MILTON NCUBE APPLICANT
MESSENGER OF COURT, BULAWAYO N.O 1ST RESPONDENT
HONOURED NCUBE 2ND RESPONDENT
IN THE HIGH COURT OF ZIMBABWE
BULAWAYO 4 NOVEMBER 2010 AND 11 NOVEMBER 2010
Advocate S Nkiwanefor applicant
Mr N Mazibuko for 2nd respondent
MATHONSI J: This is an urgent application in which the Applicant seeks a provisional order in the following terms:
“TERMS OF ORDER SOUGHT
That the second Respondent be and is hereby ordered to proceed in terms of Clause (3) of the Judgment issued in case number 620/08 and accordingly the Notice of Attachment and all other process issued out by First Respondent in respect of the immovable property, No. 13 Drayton Avenue Woodville, Bulawayo and stand 6436 Luveve, Bulawayo be and is hereby set aside.
That the Applicant be discharged from the debt on the grounds that the principal debtor made a reasonable offer to pay the debt in instalments since January 2010, which offer was apparently unreasonably rejected.
Second Respondent shall bear the costs of this application.
INTERIM RELIEF GRANTED
Pending the return day of this Provisional order, it is hereby ordered that the removal and sale of the immovable property, NO. 13 Drayton Avenue, Woodvile, Bulawayo and stand 6436 Luveve, Bulawayo attached at the instance of second Respondent under case number MC 620/2008 be and is hereby stayed.”
In my view not only is the application completely hopeless on the merits, it also does not pass the test of urgency. The facts are generally common cause. Sometime in 2008, the second Respondent obtained an order in the magistrates’ court against the Applicant in the sum of R205 060-00 together with interest. That court order went on to provide that in the event of Applicant’s failure to pay his immovable properties namely number 13 Drayton Avenue, Woodvile Bulawayo and stand 6436 Luveve, Bulawayo could be taken over by the second Respondent after valuation to establish the exact amount they represent as against the judgment debt. These properties had been given as security for the debt in question.
The Applicant failed to pay the debt resulting in the second respondent instructing the first Respondent to place the properties under attachment for sale in execution in order to recover the judgment debt. Needless to say that the second Respondent has elected not to take over the properties but to execute against them.
Under case number HC 1995/08 the Applicant obtained a provisional order against second Respondent interdicting him from executing the judgment of the magistrates court. That provisional order was subsequently discharged on 29 October 2009. On 18 December 2009 the Applicant sought leave from the second Respondent to sell the properties by private treaty and he was subsequently allowed to do so. He enlisted the services of at least two law firms but did not succeed in selling the properties.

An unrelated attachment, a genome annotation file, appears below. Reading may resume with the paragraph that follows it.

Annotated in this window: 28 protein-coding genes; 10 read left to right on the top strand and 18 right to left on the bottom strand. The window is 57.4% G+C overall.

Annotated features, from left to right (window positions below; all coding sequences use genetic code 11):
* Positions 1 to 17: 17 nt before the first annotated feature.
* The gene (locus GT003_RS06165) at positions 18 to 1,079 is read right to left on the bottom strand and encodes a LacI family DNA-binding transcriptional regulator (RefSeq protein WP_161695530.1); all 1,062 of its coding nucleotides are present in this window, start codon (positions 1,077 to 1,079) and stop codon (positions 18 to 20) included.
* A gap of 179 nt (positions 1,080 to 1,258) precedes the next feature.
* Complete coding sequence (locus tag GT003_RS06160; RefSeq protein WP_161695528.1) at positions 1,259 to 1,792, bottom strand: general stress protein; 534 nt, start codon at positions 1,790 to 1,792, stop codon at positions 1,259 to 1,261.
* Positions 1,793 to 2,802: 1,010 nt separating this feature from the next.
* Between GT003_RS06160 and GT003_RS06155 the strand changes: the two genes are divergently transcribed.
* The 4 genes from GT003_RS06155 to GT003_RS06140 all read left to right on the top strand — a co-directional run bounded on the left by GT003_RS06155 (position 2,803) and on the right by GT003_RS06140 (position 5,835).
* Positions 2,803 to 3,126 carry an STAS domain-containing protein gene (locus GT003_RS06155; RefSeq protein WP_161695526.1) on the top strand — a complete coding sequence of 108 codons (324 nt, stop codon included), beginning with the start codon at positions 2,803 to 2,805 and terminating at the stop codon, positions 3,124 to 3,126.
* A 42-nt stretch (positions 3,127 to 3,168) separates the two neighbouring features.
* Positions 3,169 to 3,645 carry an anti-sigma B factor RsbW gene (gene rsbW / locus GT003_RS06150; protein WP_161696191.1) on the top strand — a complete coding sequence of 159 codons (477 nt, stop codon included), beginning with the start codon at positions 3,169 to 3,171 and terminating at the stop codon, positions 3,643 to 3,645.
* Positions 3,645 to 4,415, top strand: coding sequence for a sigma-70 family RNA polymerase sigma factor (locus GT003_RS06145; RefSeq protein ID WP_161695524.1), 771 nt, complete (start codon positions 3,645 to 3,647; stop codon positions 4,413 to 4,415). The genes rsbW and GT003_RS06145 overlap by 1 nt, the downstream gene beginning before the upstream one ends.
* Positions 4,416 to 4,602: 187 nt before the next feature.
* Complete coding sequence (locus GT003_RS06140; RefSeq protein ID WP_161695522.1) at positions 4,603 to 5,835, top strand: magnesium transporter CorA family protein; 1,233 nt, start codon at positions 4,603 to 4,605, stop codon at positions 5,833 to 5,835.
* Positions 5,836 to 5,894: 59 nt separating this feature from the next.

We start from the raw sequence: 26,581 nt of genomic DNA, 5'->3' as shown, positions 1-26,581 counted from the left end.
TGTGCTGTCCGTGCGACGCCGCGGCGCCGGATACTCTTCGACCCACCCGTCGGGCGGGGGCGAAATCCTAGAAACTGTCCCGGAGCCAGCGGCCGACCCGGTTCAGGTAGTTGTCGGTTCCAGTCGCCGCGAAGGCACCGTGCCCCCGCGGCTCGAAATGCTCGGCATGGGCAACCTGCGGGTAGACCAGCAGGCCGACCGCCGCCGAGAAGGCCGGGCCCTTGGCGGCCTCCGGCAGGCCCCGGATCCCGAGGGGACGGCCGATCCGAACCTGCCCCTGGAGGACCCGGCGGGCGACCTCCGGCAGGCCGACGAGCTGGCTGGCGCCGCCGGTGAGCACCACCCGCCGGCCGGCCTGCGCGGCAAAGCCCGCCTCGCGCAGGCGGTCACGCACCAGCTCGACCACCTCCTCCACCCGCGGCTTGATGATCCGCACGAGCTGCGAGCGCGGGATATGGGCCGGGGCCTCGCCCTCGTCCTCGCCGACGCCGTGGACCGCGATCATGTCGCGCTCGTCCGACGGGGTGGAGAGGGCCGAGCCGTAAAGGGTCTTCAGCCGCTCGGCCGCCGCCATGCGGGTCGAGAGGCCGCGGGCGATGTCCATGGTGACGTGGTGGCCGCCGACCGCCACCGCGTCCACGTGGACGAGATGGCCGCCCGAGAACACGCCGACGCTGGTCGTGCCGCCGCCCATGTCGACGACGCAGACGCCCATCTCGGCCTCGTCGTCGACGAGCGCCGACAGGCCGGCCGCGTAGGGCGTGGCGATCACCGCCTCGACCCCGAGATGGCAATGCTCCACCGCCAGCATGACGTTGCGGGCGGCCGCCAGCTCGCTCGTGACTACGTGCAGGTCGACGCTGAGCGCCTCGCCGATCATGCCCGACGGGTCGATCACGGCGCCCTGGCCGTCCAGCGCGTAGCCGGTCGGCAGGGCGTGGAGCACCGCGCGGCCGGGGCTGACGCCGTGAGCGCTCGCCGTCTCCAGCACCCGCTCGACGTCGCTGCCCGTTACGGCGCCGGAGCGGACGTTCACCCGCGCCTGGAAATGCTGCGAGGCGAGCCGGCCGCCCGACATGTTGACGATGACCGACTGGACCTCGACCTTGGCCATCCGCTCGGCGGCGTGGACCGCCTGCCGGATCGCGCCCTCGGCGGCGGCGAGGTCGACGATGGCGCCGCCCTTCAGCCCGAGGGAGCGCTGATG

On the 8th February 2010 the two properties were placed under attachment for sale in execution and the Applicant was notified of this. Through his legal practitioners he sought an extension of time to sell the properties by private treaty which was granted. He again failed to secure a buyer. It was not until 29 September 2010 that a date for the sale was set as the 29th October 2010. Prior to that the first Respondent had notified the Applicant by letter dated 2nd July 2010 of the intention to sell his property. He did not do anything.
This application was only filed on 3rd November 2010, almost, 9 months after the attachment of the property. A litigant is not entitled as of right to have their matter heard urgently. As stated by Makarau J (as she then was) in Musunga v Utete and Another HH 90-03 at pages 2-3:
“It is trite that no litigant is entitled as of right to have his or her matter heard urgently----. The test for urgency as provided for under the rules is that the matter must be so urgent and the risk of irreparable damage --- so great that the matter cannot proceed within the normal time frame provided for in the rules.”
While the Applicant became aware of the pending execution in February 2010, he only approached the court several months later. In my view this was self-created urgency. Urgency which stems from a deliberate or careless abstention from action is not the kind of urgency contemplated by the rules. See Williams v Kroutz Investments (Pvt) Ltd and Others HB 25/06, Kuvarega v Registrar General and Another 1998 (1) ZLR 188 (H); Granspeak Investments (Pvt) Ltd and Another v Delta Operations (Pvt) Ltd and Another 2001 (2) ZLR 551 (H) and Mettallion Gold Zimbabwe v Eurotech Plant and Equipment (Pvt) Ltd and Another HB 87/10
As stated by Chatikobo J in Kuvarega v Registrar General and Another (supra) at 193 G:
“What constitutes urgency is not only the imminent arrival of day of reckoning. A matter is urgent, if at the time the need to act arises, the matter cannot wait. Urgency which stems from a deliberate or careless abstention from action until the deadline draws near is not the type of urgency contemplated by the rules. It necessarily follows that the certificate of urgency or supporting affidavit must always contain an explanation for the non-timeous action if there has been a delay.”
Clearly therefore the Applicant has failed to show why his matter should be allowed to jump the queue and be heard urgently when he sat on the problem from February 2010. For that reason alone the application cannot succeed.
I do not have to decide the merits of the matter but it is obvious that the Applicant will have extreme difficulties in preventing the holder of a judgment sounding in money from executing that judgment. There is no way a debtor can be allowed to prescribe when and how a creditor must execute a judgment.
Accordingly the application is dismissed with costs on an attorney and client scale.
Western Law Chambers, applicant’s legal practitioners
Calderwood, Bryce Hendrie and partners, 2nd respondent’s legal practitioners